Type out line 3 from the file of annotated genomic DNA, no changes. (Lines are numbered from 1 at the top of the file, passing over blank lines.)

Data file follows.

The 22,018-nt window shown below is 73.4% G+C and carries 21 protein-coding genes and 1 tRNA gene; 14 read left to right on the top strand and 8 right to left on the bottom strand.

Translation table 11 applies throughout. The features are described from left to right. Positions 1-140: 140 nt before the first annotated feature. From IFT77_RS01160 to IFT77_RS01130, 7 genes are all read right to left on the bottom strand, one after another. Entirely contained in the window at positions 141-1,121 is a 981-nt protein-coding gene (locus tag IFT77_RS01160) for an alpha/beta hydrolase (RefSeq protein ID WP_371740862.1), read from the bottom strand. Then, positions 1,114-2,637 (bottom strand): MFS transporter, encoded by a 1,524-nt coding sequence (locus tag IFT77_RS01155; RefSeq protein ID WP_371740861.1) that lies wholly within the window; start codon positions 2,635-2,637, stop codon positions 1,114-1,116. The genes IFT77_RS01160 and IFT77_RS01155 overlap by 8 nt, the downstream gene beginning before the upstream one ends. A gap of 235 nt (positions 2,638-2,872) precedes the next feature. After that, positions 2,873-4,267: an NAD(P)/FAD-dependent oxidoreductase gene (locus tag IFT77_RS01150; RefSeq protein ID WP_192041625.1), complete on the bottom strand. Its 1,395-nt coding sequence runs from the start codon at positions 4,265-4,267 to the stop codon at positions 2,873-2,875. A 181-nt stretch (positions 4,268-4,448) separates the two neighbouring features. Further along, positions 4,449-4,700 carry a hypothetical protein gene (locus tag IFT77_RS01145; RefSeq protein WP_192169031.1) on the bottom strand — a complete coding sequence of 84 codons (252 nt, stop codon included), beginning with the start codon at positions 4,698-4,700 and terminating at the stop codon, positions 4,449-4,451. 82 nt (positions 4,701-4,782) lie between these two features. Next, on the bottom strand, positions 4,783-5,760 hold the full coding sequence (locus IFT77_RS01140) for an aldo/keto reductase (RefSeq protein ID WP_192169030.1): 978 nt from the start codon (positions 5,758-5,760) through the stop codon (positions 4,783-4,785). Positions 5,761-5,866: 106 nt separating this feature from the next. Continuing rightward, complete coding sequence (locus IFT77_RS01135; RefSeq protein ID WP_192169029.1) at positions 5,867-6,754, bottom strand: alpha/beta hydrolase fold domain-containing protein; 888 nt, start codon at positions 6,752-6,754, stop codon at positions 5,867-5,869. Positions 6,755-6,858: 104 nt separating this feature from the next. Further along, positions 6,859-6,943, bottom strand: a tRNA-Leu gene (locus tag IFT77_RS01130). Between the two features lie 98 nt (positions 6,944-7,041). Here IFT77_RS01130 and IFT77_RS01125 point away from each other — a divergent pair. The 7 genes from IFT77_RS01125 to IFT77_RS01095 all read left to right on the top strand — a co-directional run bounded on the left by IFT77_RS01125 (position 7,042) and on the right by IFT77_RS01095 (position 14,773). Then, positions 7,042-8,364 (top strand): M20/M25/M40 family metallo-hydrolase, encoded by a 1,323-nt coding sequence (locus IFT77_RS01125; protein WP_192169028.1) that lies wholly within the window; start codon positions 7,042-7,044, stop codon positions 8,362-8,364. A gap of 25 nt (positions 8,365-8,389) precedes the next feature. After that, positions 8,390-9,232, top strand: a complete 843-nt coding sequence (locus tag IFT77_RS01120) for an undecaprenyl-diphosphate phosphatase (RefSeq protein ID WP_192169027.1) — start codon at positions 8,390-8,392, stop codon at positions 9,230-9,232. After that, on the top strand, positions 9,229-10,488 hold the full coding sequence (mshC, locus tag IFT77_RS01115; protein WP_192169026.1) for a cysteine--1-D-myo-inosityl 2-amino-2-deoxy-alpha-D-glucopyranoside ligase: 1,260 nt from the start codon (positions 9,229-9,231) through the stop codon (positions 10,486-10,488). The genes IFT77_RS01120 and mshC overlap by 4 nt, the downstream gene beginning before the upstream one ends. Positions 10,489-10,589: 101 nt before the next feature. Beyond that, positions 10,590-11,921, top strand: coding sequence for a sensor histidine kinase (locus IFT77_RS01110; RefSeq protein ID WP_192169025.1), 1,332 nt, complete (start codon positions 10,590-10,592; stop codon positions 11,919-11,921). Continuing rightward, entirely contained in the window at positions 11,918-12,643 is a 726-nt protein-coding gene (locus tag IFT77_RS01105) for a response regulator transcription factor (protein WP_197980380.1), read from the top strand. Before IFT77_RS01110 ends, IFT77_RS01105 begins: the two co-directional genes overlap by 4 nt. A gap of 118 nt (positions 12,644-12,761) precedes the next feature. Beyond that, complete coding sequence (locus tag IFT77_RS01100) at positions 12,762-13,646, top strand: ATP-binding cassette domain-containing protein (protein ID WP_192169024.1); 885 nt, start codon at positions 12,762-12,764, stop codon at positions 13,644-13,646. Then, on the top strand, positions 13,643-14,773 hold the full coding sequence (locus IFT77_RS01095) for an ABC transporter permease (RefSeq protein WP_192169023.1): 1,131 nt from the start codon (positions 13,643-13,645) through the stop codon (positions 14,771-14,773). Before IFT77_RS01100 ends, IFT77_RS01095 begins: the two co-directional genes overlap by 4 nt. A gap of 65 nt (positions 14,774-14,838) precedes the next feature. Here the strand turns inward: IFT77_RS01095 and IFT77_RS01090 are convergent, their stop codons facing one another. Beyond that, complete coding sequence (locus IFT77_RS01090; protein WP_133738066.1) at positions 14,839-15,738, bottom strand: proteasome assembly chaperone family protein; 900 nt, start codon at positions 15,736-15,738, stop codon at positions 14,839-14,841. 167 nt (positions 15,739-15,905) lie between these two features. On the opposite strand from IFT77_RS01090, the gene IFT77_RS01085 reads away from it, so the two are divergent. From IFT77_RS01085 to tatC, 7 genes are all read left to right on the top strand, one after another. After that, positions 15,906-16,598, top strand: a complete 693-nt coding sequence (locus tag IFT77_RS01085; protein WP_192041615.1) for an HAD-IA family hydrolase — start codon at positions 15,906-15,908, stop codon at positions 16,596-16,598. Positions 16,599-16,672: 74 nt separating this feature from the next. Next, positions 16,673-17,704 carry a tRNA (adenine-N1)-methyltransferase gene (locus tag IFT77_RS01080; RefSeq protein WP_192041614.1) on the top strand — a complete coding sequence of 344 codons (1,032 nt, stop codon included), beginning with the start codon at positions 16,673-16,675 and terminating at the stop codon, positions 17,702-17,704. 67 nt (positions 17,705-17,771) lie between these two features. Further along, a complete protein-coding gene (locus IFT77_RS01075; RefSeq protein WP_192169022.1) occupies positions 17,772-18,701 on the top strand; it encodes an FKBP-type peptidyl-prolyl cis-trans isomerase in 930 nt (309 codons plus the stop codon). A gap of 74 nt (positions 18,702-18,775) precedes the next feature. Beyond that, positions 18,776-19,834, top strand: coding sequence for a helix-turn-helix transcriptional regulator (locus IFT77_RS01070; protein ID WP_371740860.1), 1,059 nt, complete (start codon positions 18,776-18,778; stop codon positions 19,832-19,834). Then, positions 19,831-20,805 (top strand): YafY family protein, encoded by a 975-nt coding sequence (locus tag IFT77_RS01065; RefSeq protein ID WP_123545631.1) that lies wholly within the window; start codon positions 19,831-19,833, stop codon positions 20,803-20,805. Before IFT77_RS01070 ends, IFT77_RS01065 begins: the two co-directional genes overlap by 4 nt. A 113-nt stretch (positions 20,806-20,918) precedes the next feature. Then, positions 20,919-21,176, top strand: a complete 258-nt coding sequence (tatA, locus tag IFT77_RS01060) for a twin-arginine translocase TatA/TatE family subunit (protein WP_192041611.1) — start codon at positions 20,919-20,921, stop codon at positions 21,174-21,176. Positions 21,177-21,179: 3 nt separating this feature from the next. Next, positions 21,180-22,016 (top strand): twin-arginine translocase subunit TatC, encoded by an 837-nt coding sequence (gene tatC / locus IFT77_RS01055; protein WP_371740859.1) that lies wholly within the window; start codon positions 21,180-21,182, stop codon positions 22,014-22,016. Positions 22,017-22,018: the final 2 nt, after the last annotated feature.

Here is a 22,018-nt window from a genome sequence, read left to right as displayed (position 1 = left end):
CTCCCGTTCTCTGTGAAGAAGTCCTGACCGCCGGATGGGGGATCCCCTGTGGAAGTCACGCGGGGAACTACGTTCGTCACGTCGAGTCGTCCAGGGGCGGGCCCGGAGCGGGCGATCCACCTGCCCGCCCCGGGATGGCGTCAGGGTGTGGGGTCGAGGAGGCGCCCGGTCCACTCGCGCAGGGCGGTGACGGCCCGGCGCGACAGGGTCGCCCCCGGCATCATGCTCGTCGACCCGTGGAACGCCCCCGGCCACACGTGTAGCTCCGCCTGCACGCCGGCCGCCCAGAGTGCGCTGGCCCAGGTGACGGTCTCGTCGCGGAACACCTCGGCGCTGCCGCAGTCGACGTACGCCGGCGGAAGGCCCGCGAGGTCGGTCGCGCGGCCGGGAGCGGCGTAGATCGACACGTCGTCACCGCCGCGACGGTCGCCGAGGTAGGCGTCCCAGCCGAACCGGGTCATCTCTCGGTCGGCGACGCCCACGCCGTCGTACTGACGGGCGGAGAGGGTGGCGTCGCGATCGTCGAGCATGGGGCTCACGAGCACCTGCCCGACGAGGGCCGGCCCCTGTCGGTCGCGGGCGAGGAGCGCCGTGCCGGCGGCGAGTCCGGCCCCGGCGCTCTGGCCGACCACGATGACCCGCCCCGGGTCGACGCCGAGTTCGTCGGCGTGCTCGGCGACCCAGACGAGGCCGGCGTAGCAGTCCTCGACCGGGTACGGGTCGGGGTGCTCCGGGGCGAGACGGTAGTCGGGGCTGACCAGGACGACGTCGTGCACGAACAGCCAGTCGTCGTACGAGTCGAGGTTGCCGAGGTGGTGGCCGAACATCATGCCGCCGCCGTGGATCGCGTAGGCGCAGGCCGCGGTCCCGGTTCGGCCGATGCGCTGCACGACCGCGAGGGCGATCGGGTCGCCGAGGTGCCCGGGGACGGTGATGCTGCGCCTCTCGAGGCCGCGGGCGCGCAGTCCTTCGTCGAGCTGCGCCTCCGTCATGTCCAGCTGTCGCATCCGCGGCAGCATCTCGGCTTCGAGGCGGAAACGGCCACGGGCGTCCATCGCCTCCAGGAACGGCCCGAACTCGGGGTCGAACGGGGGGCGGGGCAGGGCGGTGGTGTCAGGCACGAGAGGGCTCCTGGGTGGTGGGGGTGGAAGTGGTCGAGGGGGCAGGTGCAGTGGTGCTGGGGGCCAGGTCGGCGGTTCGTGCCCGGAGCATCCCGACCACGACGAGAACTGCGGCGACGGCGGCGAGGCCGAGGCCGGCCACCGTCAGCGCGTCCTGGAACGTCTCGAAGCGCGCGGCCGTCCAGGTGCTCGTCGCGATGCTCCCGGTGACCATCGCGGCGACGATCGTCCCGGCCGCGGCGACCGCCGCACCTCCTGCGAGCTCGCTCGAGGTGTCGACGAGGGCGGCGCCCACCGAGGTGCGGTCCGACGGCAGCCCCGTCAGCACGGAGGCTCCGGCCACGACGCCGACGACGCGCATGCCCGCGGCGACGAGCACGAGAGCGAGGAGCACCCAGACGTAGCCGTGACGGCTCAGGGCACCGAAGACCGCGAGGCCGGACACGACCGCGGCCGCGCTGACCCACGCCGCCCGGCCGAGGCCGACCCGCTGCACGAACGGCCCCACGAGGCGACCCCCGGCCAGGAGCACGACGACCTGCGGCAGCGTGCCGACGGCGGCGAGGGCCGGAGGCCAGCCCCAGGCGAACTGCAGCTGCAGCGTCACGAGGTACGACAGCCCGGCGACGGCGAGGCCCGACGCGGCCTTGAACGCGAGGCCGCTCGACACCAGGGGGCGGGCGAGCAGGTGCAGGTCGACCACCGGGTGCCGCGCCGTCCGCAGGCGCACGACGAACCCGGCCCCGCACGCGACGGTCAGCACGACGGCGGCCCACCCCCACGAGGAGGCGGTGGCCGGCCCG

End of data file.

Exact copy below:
Here is a 22,018-nt window from a genome sequence, read left to right as displayed (position 1 = left end):